Your e-mails about the awards program may be automatically deleted or ignored if they are missing required information described in this rules page!
Please Read This First
EFF has already received and rejected hundreds of incorrect or deficient claims (and only two valid claims, in more than a decade). Most people who claim they won the prize did not. It is extremely unlikely that you found a large enough prime unless you used many years of computer time to search for it. But if you did find a large prime, you will need to read and follow the rules carefully.
Everyone interested in this contest must and follow all of the rules before submitting a claim. Please note especially:
WE ARE NOT A MATHEMATICS RESEARCH ORGANIZATION AND ARE NOT INVOLVED IN PROMOTING OR EVALUATING NEW MATHEMATICS RESEARCH. Although this award relates to discovering prime numbers, the work of our organization is not directly related to primality testing or number theory. The existence of this contest does not mean that we are prepared, or qualified, to help examine, promote, or apply new mathematics ideas. We are not.
There is no award available for the discovery of a mathematical technique, algorithm, or theorem. We will not offer a payment or reward for the discovery of a mathematical technique, unless that technique is used to determine a specific prime number in compliance with all the other rules below. New discoveries in number theory or other branches of mathematics should be directed to an appropriate forum, but we are unable to provide any reward for them or any evaluation of their merits.
There is no award available for merely knowing how to find or test for large prime numbers. Methods for finding large prime numbers have been known for many years; however, all known methods require substantial amounts of computer time (years of computation on current hardware). Our awards require that you find a particular prime number, not simply know a way to find prime numbers. We already have well-proven and well-understood computer programs capable of finding prime numbers — they just take too long to work. Thus, a computer program that would eventually find or verify prime numbers is not, by itself, sufficient to qualify for an award.
There is no award available for a secret proof or discovery. The rules require open publication of a discovery, and this publication must be made prior to the submission of a claim. EFF does not derive any commercial benefit from improvements in number theory and is specifically interested in promoting open publication of research.
This set of awards is intended to spur collaborative computing. In the past, large computations (including factoring and primality testing) have been successfully carried out by teams working together over the Internet to pool their computational resources. These awards are intended to promote the development of this method of performing computations. We consider it unlikely that these awards can be won by an isolated individual without access to specialized equipment or significant computing resources; for decades, the discovery of world-record primes has required the use of supercomputers or Internet collaboration. We consider it unlikely and implausible that these awards can be won by mathematical reasoning alone without electronic computation.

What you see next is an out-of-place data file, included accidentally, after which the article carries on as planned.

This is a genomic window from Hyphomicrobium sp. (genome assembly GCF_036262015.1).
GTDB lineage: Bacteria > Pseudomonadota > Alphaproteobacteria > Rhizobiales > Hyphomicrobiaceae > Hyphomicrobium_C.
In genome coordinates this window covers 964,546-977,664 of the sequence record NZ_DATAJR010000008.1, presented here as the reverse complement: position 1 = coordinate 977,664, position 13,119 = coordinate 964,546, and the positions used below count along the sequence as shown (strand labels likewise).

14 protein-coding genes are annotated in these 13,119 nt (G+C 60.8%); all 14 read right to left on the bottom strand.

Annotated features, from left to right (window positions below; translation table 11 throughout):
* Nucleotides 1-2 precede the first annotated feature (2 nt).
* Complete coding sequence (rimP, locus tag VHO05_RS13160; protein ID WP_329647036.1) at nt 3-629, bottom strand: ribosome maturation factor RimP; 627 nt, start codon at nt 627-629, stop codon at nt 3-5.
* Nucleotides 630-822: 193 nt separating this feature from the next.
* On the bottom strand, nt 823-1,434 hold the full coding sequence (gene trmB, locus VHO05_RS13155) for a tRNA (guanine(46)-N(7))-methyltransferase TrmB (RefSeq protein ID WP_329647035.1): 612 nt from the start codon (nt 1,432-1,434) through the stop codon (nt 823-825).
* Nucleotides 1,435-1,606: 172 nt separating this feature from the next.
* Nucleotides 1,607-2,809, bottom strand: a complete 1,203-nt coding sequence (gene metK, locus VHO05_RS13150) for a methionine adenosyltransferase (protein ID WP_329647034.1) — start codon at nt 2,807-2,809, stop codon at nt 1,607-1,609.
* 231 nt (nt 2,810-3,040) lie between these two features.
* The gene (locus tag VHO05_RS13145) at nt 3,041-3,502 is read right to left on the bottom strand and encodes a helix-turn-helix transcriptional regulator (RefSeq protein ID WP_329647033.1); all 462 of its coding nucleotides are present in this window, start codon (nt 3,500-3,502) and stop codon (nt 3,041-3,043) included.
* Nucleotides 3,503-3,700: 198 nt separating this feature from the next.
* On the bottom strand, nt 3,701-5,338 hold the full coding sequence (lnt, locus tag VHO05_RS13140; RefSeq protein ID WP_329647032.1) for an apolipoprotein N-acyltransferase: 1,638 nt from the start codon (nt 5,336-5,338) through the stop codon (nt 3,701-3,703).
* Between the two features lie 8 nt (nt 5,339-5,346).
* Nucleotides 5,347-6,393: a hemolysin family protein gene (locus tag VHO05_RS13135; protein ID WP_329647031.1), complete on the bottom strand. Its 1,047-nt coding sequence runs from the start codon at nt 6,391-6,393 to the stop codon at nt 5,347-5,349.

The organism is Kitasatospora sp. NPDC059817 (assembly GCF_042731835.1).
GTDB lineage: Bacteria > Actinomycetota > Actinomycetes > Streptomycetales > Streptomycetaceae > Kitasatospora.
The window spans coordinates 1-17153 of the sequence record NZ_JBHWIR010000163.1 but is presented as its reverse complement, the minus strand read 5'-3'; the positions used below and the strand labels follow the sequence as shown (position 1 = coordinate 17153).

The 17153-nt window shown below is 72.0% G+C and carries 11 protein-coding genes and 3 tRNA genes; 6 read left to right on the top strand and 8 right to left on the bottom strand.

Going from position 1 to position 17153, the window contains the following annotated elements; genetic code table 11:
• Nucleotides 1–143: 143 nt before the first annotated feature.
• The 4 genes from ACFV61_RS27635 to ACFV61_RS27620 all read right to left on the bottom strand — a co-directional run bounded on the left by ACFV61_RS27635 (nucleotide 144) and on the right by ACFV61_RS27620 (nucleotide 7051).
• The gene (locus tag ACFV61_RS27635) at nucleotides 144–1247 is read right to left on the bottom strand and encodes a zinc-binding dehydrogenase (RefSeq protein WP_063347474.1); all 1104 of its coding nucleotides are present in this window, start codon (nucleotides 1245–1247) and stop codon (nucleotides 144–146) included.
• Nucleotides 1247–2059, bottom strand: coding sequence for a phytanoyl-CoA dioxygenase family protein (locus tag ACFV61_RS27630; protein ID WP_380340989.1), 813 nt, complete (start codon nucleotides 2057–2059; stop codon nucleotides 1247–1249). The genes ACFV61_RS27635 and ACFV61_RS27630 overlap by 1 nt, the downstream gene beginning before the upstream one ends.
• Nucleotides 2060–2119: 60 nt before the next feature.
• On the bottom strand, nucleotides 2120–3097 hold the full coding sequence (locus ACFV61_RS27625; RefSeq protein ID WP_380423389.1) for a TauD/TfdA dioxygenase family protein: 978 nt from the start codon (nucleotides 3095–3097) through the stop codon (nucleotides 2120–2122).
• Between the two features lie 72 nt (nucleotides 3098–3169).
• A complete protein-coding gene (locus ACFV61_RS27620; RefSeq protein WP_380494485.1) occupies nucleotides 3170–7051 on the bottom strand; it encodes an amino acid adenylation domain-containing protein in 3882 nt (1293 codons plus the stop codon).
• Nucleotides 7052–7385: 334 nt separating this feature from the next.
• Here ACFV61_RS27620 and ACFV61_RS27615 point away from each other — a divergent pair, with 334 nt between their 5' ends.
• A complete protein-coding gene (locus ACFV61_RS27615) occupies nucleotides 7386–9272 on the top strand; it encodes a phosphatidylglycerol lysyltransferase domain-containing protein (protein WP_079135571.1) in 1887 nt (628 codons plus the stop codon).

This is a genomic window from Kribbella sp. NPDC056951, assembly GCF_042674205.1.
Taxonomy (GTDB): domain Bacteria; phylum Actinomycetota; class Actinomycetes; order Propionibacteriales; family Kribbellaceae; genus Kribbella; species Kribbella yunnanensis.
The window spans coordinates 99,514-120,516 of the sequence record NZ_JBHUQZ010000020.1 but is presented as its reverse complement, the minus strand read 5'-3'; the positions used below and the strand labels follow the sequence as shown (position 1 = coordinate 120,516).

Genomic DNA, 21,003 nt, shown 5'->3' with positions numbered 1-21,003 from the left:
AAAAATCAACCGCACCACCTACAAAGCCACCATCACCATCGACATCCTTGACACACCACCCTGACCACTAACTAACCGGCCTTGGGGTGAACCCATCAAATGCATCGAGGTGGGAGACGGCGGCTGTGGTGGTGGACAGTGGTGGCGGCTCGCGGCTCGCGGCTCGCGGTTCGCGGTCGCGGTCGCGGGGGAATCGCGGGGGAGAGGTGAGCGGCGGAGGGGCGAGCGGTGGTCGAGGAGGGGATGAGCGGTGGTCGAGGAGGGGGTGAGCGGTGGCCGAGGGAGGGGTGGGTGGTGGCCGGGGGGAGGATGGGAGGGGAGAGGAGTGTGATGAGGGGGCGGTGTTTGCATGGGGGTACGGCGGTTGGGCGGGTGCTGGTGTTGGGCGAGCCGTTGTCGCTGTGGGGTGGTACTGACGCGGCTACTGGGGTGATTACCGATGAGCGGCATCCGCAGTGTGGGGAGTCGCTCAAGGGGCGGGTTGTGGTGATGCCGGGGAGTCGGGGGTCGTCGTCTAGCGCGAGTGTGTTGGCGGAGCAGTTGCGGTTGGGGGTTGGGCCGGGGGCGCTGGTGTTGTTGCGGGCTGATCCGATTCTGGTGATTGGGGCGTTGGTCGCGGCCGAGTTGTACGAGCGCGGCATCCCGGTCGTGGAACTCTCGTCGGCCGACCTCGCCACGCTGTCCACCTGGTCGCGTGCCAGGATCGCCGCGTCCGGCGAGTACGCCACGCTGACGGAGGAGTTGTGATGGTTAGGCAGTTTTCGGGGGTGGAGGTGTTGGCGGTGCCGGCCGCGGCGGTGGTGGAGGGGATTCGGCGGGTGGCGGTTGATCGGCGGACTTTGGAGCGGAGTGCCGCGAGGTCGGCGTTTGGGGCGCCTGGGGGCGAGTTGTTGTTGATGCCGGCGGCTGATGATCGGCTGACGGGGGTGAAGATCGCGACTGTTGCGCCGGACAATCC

The rules below will not be waived or varied. In particular, submissions that have not yet been validated by peer review will be rejected. EFF does not offer assistance in determining the correctness or incorrectness of a submission. EFF appreciates the creativity of researchers in trying to make progress in number theory and computer science, but asks that researchers respect the fact that our awards have a limited scope and purpose and will not be awarded for other kinds of work, however novel or useful. We are not a mathematics research organization and are not in a position to help validate, evaluate, confirm, publicize, or reward new mathematical research.
For an example of a previous valid, successful claim, see Mersenne Research, Inc.'s 2009 claim for 243112609-1. Note that this claim includes each of the elements required below.
Official EFF Cooperative Computing Award Rules
- EFF establishes four computation awards Through the EFF Cooperative Computing Awards, EFF will confer prizes of:
NOTE: Leading zeroes and zeroes after a decimal point don't count toward the number of digits in a prime!
- $50,000 to the first individual or group who discovers a prime number with at least 1,000,000 decimal digits (awarded Apr. 6, 2000) (i.e., a prime integer > 10⁹⁹⁹⁹⁹⁹)
- $100,000 to the first individual or group who discovers a prime number with at least 10,000,000 decimal digits (awarded Oct. 22, 2009) (i.e., a prime integer > 10⁹⁹⁹⁹⁹⁹⁹)
- $150,000 to the first individual or group who discovers a prime number with at least 100,000,000 decimal digits
(i.e., a prime integer > 10⁹⁹⁹⁹⁹⁹⁹⁹)
- $250,000 to the first individual or group who discovers a prime number with at least 1,000,000,000 decimal digits
(i.e., a prime integer > 10⁹⁹⁹⁹⁹⁹⁹⁹⁹)
(Prize money comes from a special donation provided by an individual EFF supporter, earmarked specifically for this project. Prize money does NOT come from EFF membership dues, corporate or foundation grants, or other general EFF funds.)
- Only one award will be given per discovery Only one computation award will be granted per prime discovery. In a case where multiple awards apply, the larger award will be granted. For example, if you happen to discover a prime with 1,000,000,000 or more decimal digits before the $150,000 award is claimed, you will be eligible for the $250,000 award only. Once an award is paid out, all other current and future claims become ineligible for that particular award. All awards will be disbursed. If someone receives the $250,000 award for discovering a prime with a 1,000,000,000 or more digits and the $150,000 award has not yet been given out, whoever next discovers a prime with a 100,000,000 or more decimal digits will be eligible for the $150,000 award. In the case where two or more valid claims for the same award are submitted, the valid claim with the earliest verifiable discovery date will be honored.
- The primality proof must be a deterministic proof for a distinct integer The claim must be for the primality for a distinct integer. The proof of primality of that distinct integer must be constructive, definitive, reproducible, verifiable and deterministic. Probable-primality proofs are not acceptable. Claims involving probable primes will not be accepted. Your claim must explicitly identify a distinct prime number. For example, claims involving the Mills' Theorem real number or Matijasevic polynomial without providing a specific solution will not be accepted.